Written by: Jessica Rutkowski
A few weeks ago, Jeff and I were having a conversation about some of the trends that we see on our Facebook news feeds.
I brought up how most of the people that I’m friends with on Facebook share way too much information about their personal lives and don’t know how to use social media the right way.
“So is there a wrong way to use social media?” Jeff asked. I thought about it for a second (as Jeff’s questions usually make me do).
Of course, we all know that there are things we definitely should not post on social media: criminal activity, pornographic photos, harassing comments, etc. Not only are those things against most social platforms’ user policies, but what if your employer or university saw that embarrassing photo of you from your friend’s bachelor party in Vegas?
But what about some of the other types of posts that are technically allowed, but may raise some eyebrows? I’m talking about angry political rants, overly aggressive networking, or photos of new mothers breastfeeding their child. Is it wrong to use social media platforms to publish these things?
We hear people complain all the time about what people are posting, sharing, and engaging with on social media. I myself am guilty of this. Nothing makes me roll my eyes quite like seeing someone share their dirty laundry with hundreds of their followers.
We all have our own set of annoyances on social media. Many articles have been written on what guidelines you should follow when using it. Inevitably, we’ve all had the same thought at some point- that some people just aren’t using social media right.
What is Social Media?
Wikipedia explains social media as “computer-mediated technologies that facilitate the creation and sharing of information, ideas, career interests and other forms of expression via virtual communities and networks.”
Most other resources describe it similarly, very broad and vague. But the essential idea is that social media is meant to be a space for users to connect with each other, share stories and ideas, and consume information. Its very nature is to be open to everyone with no bounds to time, space, or viewpoint.
Social media’s entire existence relies on the condition that its users post, share, and engage with one another. There’s no limit or regulations to what users can post (aside from the obvious illegal activities mentioned earlier), so who is to say what is the right or wrong way to use social media?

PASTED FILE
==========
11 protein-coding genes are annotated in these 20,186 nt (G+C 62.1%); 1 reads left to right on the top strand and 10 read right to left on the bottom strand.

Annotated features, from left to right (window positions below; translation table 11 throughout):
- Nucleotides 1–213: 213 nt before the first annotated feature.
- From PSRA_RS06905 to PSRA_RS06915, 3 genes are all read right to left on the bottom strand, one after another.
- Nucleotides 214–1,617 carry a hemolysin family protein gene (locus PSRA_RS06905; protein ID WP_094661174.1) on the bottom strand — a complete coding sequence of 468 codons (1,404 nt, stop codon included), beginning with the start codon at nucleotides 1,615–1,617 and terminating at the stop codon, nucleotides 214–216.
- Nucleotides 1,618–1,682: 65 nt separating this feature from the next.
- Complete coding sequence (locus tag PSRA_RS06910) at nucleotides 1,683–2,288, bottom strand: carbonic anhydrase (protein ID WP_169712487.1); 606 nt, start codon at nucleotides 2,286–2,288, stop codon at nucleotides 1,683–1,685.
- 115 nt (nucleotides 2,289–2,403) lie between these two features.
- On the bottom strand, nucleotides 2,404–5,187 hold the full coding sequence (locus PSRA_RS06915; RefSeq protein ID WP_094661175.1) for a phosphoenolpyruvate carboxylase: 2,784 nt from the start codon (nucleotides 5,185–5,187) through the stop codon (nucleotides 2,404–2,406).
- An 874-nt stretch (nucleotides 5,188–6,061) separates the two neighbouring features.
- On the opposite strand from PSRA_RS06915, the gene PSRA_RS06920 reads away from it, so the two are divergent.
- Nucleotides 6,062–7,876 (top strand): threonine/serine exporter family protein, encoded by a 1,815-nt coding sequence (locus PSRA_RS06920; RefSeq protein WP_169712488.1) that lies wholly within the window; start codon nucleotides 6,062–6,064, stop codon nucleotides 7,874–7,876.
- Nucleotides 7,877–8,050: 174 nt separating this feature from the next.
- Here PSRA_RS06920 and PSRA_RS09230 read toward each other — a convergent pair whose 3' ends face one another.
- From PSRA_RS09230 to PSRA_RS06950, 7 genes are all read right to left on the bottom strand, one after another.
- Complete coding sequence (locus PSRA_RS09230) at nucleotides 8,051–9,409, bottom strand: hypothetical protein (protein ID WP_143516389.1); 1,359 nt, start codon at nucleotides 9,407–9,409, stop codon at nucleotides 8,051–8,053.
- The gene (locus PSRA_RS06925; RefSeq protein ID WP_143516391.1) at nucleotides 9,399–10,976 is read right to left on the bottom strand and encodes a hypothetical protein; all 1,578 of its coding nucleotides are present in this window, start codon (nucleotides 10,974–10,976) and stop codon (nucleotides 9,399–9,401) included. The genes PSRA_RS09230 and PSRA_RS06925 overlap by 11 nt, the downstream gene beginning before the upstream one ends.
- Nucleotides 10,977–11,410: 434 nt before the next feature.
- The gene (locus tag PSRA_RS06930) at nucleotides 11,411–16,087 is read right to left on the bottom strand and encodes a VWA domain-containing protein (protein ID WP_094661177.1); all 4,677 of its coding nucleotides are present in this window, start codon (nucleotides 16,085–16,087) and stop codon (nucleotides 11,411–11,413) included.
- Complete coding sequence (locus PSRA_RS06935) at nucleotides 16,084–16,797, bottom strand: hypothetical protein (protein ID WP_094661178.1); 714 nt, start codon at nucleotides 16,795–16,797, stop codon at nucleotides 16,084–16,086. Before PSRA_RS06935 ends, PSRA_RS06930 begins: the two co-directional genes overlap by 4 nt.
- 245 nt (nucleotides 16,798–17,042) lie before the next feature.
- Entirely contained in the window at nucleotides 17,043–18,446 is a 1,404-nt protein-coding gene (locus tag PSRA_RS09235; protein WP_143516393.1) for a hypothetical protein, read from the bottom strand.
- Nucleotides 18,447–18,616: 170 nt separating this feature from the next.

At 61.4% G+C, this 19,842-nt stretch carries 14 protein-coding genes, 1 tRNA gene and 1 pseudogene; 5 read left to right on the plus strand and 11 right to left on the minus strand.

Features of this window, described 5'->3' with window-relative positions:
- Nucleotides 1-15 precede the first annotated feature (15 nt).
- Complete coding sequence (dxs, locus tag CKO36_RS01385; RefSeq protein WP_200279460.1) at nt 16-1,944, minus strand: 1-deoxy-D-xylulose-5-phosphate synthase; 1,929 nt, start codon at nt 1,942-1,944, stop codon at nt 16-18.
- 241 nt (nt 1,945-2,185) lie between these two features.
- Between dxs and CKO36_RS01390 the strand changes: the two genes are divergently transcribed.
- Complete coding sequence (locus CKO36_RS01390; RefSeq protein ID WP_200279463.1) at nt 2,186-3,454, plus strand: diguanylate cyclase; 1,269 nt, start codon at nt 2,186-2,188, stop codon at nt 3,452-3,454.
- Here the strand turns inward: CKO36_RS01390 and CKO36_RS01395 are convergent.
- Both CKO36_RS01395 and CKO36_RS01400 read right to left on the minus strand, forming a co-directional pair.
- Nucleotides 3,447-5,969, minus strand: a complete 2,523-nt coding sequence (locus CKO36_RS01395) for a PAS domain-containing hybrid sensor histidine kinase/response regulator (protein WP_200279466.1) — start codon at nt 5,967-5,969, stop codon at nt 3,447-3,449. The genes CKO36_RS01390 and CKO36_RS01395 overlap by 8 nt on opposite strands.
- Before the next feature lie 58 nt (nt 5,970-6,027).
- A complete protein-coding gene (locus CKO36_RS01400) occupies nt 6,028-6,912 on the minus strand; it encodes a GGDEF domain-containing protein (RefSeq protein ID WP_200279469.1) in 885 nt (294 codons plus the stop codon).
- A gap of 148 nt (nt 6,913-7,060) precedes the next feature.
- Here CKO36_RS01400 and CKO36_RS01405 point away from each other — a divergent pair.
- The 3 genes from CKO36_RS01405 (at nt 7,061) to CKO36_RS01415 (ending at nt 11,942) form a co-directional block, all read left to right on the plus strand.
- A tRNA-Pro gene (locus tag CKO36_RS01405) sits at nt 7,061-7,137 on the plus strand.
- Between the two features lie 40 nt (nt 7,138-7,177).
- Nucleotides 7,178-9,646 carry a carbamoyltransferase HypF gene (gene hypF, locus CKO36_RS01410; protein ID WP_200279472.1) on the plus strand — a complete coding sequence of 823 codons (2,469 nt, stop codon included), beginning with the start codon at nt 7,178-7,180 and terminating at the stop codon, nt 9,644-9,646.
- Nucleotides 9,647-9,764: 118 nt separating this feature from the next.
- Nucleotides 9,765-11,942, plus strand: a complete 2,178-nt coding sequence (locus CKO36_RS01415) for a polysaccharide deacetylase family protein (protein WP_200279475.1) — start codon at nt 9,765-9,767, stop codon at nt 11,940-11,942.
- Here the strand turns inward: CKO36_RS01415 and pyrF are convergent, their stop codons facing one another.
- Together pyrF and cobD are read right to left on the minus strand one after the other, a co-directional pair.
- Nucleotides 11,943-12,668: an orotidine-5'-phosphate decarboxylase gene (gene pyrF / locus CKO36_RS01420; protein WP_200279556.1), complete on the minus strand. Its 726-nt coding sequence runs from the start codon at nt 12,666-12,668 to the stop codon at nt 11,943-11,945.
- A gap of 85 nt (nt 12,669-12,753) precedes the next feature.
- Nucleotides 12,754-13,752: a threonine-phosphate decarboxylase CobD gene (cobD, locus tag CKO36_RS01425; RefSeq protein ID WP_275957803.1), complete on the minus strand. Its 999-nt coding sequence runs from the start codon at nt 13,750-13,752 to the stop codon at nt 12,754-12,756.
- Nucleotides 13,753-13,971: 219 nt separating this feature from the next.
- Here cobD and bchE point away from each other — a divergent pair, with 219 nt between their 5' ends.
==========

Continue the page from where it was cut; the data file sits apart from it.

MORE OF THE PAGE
When you scroll through your feed and see posts that annoy you or don’t think are appropriate, who’s actually in the wrong? Is it the person who gave TMI about their relationship, or is it you for judging them?
The Blurred Lines of Social Media
Social media has also evolved into much more than just a way to connect with our friends and family. It’s now a way that we can present and market ourselves in the world. Therefore, it has crept its way into our professional lives.
It’s becoming increasingly more common for employers and universities to implement social media policies. These policies don’t just serve as guidelines pertaining to language or information that can or cannot be used and shared. It’s a way to actually encourage employees and students to be more involved and advocate on their behalf.
This type of policy further blurs the line between personal and professional social media use. It also indirectly gives cause and reason to act a certain way on our social channels because our networks of friends, family, and coworkers are intertwined (hence, don’t post about how annoying your coworkers are).
So is There a Wrong Way to Use Social Media?
Yes and no.
As with most things in life, it’s not black and white.
If whatever you’re posting is in accordance with the law and the social channel’s policies, there’s technically no wrong way to use social media. How you choose to voice yourself and build a community on social media is completely up to you (despite those who may judge and roll their eyes).
However, the majority of people probably want to adhere to the cultural dos and don’ts of social media. Regardless of your age, job, title, or any other status, how you present yourself on social media absolutely affects how much people respect you in real life. It reflects who you are as an individual, an employee, a spouse, and a friend.
A good rule of thumb for social media: use the golden rule. Only post to social media what you would want to see posted from your followers.
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